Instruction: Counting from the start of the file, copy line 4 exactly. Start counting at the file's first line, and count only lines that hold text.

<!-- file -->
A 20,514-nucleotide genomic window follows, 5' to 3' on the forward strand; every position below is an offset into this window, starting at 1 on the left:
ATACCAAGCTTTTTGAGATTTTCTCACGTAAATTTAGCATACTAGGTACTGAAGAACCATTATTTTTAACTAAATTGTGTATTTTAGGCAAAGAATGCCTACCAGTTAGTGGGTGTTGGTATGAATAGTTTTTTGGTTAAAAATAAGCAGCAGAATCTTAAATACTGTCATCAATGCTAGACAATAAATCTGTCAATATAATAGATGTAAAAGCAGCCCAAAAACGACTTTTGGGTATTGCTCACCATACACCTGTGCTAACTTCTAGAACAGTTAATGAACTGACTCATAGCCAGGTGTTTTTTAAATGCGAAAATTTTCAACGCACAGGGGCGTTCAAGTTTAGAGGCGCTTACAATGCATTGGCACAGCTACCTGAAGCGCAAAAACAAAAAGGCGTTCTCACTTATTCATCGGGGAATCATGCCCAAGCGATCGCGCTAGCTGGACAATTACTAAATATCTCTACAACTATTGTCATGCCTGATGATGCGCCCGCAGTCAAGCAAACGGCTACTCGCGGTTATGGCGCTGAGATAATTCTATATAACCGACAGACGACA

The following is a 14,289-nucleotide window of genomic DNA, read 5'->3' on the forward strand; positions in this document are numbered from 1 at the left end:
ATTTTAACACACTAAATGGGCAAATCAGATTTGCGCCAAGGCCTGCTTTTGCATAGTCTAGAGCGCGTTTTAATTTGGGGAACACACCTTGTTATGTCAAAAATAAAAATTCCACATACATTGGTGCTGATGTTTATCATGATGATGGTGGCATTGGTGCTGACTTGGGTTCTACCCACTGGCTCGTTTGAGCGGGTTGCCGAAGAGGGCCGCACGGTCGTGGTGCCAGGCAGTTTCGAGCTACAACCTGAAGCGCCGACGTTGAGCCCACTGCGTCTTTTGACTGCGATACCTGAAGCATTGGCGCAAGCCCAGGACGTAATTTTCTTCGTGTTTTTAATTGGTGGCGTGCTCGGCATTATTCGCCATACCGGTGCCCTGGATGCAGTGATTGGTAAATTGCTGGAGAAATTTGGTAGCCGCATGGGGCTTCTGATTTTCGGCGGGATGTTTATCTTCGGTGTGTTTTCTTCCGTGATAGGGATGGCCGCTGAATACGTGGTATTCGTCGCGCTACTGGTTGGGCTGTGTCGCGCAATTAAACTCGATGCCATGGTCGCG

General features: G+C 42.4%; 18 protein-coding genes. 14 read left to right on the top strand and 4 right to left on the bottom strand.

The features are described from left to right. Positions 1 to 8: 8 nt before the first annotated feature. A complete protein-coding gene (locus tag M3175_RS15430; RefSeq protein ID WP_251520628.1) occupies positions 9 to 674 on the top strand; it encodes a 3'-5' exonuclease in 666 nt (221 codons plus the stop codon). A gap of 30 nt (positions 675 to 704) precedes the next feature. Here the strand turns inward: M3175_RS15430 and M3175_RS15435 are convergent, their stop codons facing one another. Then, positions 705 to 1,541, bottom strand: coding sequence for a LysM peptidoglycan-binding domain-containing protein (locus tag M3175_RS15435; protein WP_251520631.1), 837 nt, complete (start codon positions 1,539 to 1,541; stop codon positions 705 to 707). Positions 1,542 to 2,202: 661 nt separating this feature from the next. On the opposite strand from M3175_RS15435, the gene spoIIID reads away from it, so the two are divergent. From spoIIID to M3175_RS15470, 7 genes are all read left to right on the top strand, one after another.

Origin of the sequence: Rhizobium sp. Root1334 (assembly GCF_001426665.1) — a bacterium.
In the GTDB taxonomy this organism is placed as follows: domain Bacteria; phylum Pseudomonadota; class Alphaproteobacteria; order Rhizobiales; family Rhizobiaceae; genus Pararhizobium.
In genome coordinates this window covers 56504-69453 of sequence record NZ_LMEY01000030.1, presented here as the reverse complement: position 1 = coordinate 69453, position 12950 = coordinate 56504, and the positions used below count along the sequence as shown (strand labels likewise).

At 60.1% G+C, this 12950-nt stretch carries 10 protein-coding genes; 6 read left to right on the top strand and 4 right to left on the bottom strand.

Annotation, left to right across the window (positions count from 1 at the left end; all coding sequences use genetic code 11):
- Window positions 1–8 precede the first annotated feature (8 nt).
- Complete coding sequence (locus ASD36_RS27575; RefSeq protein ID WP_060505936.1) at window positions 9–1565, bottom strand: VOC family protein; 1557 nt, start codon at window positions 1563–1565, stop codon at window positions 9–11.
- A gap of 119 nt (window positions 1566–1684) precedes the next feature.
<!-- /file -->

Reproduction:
ATTTTAACACACTAAATGGGCAAATCAGATTTGCGCCAAGGCCTGCTTTTGCATAGTCTAGAGCGCGTTTTAATTTGGGGAACACACCTTGTTATGTCAAAAATAAAAATTCCACATACATTGGTGCTGATGTTTATCATGATGATGGTGGCATTGGTGCTGACTTGGGTTCTACCCACTGGCTCGTTTGAGCGGGTTGCCGAAGAGGGCCGCACGGTCGTGGTGCCAGGCAGTTTCGAGCTACAACCTGAAGCGCCGACGTTGAGCCCACTGCGTCTTTTGACTGCGATACCTGAAGCATTGGCGCAAGCCCAGGACGTAATTTTCTTCGTGTTTTTAATTGGTGGCGTGCTCGGCATTATTCGCCATACCGGTGCCCTGGATGCAGTGATTGGTAAATTGCTGGAGAAATTTGGTAGCCGCATGGGGCTTCTGATTTTCGGCGGGATGTTTATCTTCGGTGTGTTTTCTTCCGTGATAGGGATGGCCGCTGAATACGTGGTATTCGTCGCGCTACTGGTTGGGCTGTGTCGCGCAATTAAACTCGATGCCATGGTCGCG